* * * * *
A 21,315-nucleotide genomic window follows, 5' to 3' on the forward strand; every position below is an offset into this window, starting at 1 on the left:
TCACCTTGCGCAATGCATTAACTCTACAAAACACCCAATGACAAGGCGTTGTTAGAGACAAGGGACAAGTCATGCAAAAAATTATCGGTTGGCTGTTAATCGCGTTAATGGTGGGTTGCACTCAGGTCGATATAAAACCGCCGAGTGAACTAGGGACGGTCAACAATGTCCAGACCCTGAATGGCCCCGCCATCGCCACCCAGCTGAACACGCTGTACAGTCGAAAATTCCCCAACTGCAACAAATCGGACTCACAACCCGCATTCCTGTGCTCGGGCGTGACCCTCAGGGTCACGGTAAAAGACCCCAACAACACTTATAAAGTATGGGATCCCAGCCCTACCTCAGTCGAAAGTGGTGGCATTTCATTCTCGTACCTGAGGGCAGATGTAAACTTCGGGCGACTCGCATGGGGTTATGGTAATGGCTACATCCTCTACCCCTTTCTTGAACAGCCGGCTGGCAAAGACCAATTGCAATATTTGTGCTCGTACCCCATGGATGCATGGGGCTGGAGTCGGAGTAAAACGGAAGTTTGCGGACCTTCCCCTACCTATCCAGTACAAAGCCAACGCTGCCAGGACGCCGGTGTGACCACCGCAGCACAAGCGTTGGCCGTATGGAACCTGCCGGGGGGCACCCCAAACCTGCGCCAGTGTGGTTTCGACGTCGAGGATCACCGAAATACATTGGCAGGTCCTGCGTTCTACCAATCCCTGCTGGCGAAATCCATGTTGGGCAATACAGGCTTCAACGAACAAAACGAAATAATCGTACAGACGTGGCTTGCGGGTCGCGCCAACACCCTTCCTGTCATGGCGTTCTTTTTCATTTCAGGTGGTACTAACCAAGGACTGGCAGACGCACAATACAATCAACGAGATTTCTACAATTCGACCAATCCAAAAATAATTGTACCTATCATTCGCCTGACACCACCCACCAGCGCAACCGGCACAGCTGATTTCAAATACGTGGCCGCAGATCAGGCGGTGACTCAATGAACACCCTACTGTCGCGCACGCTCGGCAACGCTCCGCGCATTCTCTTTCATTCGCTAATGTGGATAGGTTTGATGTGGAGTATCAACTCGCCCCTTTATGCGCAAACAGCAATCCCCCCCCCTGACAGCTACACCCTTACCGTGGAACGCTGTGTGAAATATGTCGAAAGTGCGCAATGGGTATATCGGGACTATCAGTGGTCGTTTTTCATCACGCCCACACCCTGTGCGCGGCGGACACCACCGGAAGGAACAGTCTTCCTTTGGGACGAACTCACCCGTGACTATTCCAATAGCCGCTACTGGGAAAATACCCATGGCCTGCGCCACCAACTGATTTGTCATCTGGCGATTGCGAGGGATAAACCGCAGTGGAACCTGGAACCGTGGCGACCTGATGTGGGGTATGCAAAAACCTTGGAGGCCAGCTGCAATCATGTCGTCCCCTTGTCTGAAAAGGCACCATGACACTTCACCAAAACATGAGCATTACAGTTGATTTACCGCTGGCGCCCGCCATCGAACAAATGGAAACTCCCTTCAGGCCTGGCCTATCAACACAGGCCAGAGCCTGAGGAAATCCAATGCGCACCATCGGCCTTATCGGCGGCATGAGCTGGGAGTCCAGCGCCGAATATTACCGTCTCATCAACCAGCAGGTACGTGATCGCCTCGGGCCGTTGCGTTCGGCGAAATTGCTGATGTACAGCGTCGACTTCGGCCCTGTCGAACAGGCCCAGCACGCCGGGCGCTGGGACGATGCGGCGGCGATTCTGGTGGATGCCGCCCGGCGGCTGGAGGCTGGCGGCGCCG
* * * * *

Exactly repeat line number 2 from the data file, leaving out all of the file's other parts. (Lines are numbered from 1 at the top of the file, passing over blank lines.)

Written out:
TCACCTTGCGCAATGCATTAACTCTACAAAACACCCAATGACAAGGCGTTGTTAGAGACAAGGGACAAGTCATGCAAAAAATTATCGGTTGGCTGTTAATCGCGTTAATGGTGGGTTGCACTCAGGTCGATATAAAACCGCCGAGTGAACTAGGGACGGTCAACAATGTCCAGACCCTGAATGGCCCCGCCATCGCCACCCAGCTGAACACGCTGTACAGTCGAAAATTCCCCAACTGCAACAAATCGGACTCACAACCCGCATTCCTGTGCTCGGGCGTGACCCTCAGGGTCACGGTAAAAGACCCCAACAACACTTATAAAGTATGGGATCCCAGCCCTACCTCAGTCGAAAGTGGTGGCATTTCATTCTCGTACCTGAGGGCAGATGTAAACTTCGGGCGACTCGCATGGGGTTATGGTAATGGCTACATCCTCTACCCCTTTCTTGAACAGCCGGCTGGCAAAGACCAATTGCAATATTTGTGCTCGTACCCCATGGATGCATGGGGCTGGAGTCGGAGTAAAACGGAAGTTTGCGGACCTTCCCCTACCTATCCAGTACAAAGCCAACGCTGCCAGGACGCCGGTGTGACCACCGCAGCACAAGCGTTGGCCGTATGGAACCTGCCGGGGGGCACCCCAAACCTGCGCCAGTGTGGTTTCGACGTCGAGGATCACCGAAATACATTGGCAGGTCCTGCGTTCTACCAATCCCTGCTGGCGAAATCCATGTTGGGCAATACAGGCTTCAACGAACAAAACGAAATAATCGTACAGACGTGGCTTGCGGGTCGCGCCAACACCCTTCCTGTCATGGCGTTCTTTTTCATTTCAGGTGGTACTAACCAAGGACTGGCAGACGCACAATACAATCAACGAGATTTCTACAATTCGACCAATCCAAAAATAATTGTACCTATCATTCGCCTGACACCACCCACCAGCGCAACCGGCACAGCTGATTTCAAATACGTGGCCGCAGATCAGGCGGTGACTCAATGAACACCCTACTGTCGCGCACGCTCGGCAACGCTCCGCGCATTCTCTTTCATTCGCTAATGTGGATAGGTTTGATGTGGAGTATCAACTCGCCCCTTTATGCGCAAACAGCAATCCCCCCCCCTGACAGCTACACCCTTACCGTGGAACGCTGTGTGAAATATGTCGAAAGTGCGCAATGGGTATATCGGGACTATCAGTGGTCGTTTTTCATCACGCCCACACCCTGTGCGCGGCGGACACCACCGGAAGGAACAGTCTTCCTTTGGGACGAACTCACCCGTGACTATTCCAATAGCCGCTACTGGGAAAATACCCATGGCCTGCGCCACCAACTGATTTGTCATCTGGCGATTGCGAGGGATAAACCGCAGTGGAACCTGGAACCGTGGCGACCTGATGTGGGGTATGCAAAAACCTTGGAGGCCAGCTGCAATCATGTCGTCCCCTTGTCTGAAAAGGCACCATGACACTTCACCAAAACATGAGCATTACAGTTGATTTACCGCTGGCGCCCGCCATCGAACAAATGGAAACTCCCTTCAGGCCTGGCCTATCAACACAGGCCAGAGCCTGAGGAAATCCAATGCGCACCATCGGCCTTATCGGCGGCATGAGCTGGGAGTCCAGCGCCGAATATTACCGTCTCATCAACCAGCAGGTACGTGATCGCCTCGGGCCGTTGCGTTCGGCGAAATTGCTGATGTACAGCGTCGACTTCGGCCCTGTCGAACAGGCCCAGCACGCCGGGCGCTGGGACGATGCGGCGGCGATTCTGGTGGATGCCGCCCGGCGGCTGGAGGCTGGCGGCGCCG